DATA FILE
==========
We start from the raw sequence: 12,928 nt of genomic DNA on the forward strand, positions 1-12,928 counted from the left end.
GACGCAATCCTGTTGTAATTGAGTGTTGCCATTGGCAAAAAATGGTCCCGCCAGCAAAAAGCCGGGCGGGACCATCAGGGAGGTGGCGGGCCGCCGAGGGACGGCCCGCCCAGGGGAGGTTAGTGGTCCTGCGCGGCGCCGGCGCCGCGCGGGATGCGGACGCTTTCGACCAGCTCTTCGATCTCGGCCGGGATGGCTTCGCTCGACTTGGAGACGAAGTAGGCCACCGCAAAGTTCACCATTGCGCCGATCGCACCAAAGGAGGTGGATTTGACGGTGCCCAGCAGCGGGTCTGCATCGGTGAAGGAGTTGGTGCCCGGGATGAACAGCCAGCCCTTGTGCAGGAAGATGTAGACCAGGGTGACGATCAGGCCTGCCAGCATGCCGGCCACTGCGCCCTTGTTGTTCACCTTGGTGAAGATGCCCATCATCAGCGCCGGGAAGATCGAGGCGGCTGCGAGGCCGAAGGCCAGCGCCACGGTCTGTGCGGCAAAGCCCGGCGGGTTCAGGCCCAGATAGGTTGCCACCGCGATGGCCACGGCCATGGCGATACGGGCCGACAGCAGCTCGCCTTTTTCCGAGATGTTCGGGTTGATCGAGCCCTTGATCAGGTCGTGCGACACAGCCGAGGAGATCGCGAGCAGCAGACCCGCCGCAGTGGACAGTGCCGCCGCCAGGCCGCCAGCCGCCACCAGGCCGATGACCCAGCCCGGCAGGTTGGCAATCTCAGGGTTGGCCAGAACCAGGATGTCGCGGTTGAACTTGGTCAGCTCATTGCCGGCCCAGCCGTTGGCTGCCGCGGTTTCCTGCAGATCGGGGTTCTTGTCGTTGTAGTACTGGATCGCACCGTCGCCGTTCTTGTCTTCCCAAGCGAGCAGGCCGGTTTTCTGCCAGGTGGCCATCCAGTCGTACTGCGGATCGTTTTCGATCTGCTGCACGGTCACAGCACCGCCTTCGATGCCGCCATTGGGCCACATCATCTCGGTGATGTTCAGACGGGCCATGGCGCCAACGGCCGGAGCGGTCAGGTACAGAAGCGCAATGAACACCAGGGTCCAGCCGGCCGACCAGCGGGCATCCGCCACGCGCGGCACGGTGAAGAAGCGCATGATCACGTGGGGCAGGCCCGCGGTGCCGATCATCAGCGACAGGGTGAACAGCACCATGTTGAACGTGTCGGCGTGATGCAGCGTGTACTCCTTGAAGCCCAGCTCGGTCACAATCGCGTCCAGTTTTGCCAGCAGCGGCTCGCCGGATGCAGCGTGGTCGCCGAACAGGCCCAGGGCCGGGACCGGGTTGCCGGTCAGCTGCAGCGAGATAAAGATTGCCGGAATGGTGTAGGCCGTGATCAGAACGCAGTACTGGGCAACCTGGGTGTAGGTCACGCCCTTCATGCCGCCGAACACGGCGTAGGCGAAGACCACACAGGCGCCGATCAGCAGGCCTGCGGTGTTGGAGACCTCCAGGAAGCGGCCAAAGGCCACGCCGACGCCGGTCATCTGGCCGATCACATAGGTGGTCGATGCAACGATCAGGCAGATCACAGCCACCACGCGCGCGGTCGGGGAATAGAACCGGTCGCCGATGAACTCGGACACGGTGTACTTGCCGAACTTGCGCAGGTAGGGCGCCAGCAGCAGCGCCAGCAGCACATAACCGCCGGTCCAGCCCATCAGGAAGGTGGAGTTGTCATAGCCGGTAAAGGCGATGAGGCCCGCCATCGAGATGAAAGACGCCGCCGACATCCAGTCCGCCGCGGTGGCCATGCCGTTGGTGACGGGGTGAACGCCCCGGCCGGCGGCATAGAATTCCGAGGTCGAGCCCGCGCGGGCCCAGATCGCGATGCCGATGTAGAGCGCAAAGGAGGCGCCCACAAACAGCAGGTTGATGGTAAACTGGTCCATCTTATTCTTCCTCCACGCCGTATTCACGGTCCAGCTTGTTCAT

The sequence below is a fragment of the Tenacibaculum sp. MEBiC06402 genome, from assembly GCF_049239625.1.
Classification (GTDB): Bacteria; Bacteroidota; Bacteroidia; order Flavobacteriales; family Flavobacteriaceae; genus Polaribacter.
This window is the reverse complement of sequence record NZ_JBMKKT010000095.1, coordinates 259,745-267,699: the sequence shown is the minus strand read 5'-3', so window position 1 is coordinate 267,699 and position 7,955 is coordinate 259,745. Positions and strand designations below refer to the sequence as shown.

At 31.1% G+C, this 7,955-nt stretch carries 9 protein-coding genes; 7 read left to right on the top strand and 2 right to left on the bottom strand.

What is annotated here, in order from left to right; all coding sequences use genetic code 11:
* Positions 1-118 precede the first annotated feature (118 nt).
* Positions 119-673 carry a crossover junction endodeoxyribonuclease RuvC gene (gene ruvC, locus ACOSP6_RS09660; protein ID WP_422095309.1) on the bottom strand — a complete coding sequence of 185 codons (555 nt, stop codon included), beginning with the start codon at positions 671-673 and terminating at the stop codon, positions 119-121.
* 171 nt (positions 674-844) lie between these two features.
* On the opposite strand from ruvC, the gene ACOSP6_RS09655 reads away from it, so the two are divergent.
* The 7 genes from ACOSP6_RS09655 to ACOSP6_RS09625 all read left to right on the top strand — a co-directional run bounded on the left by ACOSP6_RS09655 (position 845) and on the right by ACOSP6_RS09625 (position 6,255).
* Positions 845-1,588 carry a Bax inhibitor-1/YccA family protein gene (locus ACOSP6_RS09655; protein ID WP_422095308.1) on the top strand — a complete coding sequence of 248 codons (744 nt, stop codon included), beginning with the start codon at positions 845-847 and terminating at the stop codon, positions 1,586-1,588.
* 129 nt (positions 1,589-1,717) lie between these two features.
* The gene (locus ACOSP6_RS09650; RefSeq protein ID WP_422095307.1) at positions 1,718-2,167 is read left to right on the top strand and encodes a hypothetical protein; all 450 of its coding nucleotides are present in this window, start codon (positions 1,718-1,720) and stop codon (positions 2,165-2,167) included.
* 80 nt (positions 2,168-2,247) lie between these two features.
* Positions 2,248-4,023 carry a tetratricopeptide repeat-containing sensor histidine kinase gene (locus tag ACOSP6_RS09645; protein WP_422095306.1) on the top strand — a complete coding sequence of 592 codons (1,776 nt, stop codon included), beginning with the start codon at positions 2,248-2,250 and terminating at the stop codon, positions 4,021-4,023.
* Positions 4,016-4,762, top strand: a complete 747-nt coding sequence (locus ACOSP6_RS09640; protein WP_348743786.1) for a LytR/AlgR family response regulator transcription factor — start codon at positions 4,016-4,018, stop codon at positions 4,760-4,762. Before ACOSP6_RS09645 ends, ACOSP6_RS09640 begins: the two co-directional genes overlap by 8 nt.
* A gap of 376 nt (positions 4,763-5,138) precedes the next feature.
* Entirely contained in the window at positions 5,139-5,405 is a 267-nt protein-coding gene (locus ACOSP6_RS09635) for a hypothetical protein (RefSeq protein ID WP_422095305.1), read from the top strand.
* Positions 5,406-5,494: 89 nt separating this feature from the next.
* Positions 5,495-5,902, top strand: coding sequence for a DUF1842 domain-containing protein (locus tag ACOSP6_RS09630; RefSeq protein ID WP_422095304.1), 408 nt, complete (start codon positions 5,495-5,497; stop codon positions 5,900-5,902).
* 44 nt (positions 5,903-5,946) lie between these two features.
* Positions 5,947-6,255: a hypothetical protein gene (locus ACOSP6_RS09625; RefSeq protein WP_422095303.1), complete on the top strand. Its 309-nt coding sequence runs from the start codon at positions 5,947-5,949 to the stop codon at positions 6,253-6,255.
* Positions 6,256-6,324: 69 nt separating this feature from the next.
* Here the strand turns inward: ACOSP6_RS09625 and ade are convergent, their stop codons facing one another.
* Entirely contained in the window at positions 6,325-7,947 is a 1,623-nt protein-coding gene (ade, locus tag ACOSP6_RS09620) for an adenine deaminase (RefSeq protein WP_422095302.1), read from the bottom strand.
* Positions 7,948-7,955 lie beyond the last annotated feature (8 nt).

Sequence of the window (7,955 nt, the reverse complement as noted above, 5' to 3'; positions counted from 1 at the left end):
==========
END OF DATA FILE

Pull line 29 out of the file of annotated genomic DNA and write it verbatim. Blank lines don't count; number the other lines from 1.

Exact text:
Sequence of the window (7,955 nt, the reverse complement as noted above, 5' to 3'; positions counted from 1 at the left end):